Sears Canada has introduced a new pre-roll unit on YouTube that allows viewers to shop for specific items featured in a 30-second ad, including patio furniture, home accessories and a barbecue.
Adil Qawi, divisional vice-president of marketing for Sears in Toronto, said the idea stems from a separate marketing fund called the “innovation fund” that the retailer established earlier this year.
The fund is earmarked for what Qawi described as “new, innovative, fun stuff” that has not traditionally been incorporated in Sears’ marketing. The retailer has encouraged agency partners, including Vizeum Canada, to use the fund for non-traditional tactics such as this.
As one of the largest online retailers in the country, Qawi called the shoppable ad concept a “no-brainer” for Sears, particularly as it strives to harmonize the customer experience across multiple consumer touch points.
“The more we can make it a single language and message for consumers and make it easier for them, the better it is,” said Qawi. “Historically our TV advertising has supported our bricks-and-mortar stores, but we don’t want people thinking we don’t also support online.”
The 30-second spot from Bimm, which is also running on TV, features a group of people enjoying a backyard patio and barbecue, only to have to scramble to their own home when the real homeowners return. The shoppable ad is also running on Sears Canada’s Facebook page, which has an estimated 400,000 followers.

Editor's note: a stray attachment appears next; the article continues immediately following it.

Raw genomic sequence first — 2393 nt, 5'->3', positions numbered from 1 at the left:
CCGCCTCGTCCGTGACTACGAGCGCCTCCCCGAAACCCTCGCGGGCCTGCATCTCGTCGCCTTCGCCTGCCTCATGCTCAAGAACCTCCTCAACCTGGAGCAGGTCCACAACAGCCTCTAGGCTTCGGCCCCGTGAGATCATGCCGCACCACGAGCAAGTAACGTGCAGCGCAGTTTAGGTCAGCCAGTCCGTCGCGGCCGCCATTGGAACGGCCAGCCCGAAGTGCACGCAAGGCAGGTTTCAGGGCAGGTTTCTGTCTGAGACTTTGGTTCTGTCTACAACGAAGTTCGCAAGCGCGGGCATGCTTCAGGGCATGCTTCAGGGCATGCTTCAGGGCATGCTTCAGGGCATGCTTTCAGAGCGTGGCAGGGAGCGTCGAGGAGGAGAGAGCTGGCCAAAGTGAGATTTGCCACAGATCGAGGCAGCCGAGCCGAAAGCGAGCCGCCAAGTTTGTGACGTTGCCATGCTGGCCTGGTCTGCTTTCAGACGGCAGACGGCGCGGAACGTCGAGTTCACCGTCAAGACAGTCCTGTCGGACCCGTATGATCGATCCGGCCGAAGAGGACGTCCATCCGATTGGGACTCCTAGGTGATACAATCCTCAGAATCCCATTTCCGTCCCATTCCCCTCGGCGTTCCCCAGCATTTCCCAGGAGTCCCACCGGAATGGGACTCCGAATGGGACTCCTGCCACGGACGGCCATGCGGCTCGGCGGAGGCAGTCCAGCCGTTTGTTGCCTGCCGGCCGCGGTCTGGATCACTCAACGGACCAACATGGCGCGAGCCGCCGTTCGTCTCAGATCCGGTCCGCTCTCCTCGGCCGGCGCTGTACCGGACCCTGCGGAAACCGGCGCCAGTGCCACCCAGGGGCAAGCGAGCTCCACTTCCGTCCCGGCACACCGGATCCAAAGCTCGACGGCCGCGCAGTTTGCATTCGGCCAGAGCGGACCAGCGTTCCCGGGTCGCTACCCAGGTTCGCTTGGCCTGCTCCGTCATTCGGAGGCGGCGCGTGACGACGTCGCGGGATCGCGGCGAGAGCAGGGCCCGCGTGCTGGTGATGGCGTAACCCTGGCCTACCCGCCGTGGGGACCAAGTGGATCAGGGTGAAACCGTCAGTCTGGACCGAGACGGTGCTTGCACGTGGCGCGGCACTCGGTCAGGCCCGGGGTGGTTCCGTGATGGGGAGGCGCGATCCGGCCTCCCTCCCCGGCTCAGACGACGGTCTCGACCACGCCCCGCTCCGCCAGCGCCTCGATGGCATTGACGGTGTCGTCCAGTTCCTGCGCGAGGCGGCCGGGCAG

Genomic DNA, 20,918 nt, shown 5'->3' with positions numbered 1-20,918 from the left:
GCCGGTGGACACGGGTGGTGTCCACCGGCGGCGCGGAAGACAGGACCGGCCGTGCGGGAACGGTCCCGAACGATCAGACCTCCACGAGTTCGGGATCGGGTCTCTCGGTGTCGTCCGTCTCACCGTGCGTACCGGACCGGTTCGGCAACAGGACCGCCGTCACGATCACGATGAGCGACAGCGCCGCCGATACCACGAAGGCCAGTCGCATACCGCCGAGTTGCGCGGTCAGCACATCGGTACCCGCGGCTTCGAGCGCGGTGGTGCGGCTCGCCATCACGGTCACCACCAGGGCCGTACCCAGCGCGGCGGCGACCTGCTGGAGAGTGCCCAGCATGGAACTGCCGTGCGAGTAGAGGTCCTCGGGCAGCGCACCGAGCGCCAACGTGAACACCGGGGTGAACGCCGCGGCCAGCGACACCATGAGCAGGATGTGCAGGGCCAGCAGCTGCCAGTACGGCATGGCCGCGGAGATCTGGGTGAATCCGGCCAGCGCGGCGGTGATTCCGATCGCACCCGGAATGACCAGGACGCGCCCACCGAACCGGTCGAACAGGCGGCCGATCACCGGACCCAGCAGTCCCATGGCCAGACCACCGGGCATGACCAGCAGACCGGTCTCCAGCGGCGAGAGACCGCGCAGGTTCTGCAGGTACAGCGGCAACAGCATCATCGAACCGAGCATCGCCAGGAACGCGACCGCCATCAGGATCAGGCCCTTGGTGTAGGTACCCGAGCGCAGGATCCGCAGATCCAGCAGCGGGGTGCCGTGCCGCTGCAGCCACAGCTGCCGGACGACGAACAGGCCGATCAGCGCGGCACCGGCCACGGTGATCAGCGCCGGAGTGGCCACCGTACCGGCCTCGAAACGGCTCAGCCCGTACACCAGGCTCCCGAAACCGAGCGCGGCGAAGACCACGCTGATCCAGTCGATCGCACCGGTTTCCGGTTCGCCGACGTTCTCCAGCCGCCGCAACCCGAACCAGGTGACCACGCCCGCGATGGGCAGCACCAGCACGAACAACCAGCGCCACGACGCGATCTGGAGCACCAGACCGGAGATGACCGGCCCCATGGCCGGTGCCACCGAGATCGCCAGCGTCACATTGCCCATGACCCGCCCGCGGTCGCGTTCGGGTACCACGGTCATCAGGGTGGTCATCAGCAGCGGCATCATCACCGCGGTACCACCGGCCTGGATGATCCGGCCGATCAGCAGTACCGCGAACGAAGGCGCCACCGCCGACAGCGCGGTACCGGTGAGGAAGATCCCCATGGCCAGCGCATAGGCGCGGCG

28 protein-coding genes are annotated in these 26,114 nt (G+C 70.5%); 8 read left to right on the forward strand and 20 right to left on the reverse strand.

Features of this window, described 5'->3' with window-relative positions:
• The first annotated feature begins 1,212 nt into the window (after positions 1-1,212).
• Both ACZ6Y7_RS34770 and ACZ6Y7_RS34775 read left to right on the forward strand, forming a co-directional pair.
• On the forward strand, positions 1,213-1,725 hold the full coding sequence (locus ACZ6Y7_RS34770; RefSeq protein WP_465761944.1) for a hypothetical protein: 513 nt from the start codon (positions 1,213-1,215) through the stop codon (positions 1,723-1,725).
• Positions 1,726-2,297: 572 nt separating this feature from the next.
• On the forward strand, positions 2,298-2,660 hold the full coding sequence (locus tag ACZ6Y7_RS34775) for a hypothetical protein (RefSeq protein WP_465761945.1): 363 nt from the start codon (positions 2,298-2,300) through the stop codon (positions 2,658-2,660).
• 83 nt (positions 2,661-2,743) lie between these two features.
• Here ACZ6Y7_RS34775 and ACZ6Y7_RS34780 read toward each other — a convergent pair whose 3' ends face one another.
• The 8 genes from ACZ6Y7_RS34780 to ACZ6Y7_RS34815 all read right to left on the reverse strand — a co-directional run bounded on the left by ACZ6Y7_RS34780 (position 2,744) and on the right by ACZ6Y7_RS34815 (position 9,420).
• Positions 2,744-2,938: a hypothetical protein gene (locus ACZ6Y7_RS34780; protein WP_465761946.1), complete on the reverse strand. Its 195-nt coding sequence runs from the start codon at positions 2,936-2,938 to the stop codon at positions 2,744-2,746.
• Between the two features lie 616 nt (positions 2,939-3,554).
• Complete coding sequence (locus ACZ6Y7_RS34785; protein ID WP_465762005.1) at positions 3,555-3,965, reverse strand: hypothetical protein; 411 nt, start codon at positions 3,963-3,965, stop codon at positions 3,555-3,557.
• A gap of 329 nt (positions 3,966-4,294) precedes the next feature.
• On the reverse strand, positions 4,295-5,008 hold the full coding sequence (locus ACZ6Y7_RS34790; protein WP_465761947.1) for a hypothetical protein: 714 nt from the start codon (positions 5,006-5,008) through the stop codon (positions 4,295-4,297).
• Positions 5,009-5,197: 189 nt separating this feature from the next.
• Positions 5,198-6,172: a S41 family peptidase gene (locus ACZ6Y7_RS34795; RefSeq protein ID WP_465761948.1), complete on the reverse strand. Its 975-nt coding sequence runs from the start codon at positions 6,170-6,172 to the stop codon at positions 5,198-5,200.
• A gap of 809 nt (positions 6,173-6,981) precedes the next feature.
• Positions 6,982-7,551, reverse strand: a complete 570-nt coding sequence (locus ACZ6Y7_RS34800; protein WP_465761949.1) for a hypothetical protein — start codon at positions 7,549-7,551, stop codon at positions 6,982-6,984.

As the online ad (pictured above) progresses, a tab at the side urges people to “shop now” for four featured products: a barbeque, patio furniture, cushions and a girl’s dress. “You can only feature a few items at a time because the ad still has to work as an ad,” said Qawi.
Sears has traditionally carved out between 10% to 13% of its TV budget for online pre-roll, since it has emerged as an important means of engaging consumers. The shoppable component required only a small additional fee of between $5,000 and $10,000, said Qawi.
The shoppable YouTube ad has been seen an estimated 45,000 times since it debuted Tuesday. The true litmus test, said Qawi, will be the sell-through of specific products featured in the ad.
Qawi said the innovation fund has been used to underwrite a concerted multicultural marketing effort focusing on Southeast Asian and Chinese consumers that launched in conjunction with Chinese New Year, as well as additional cross-platform programs debuting later this year.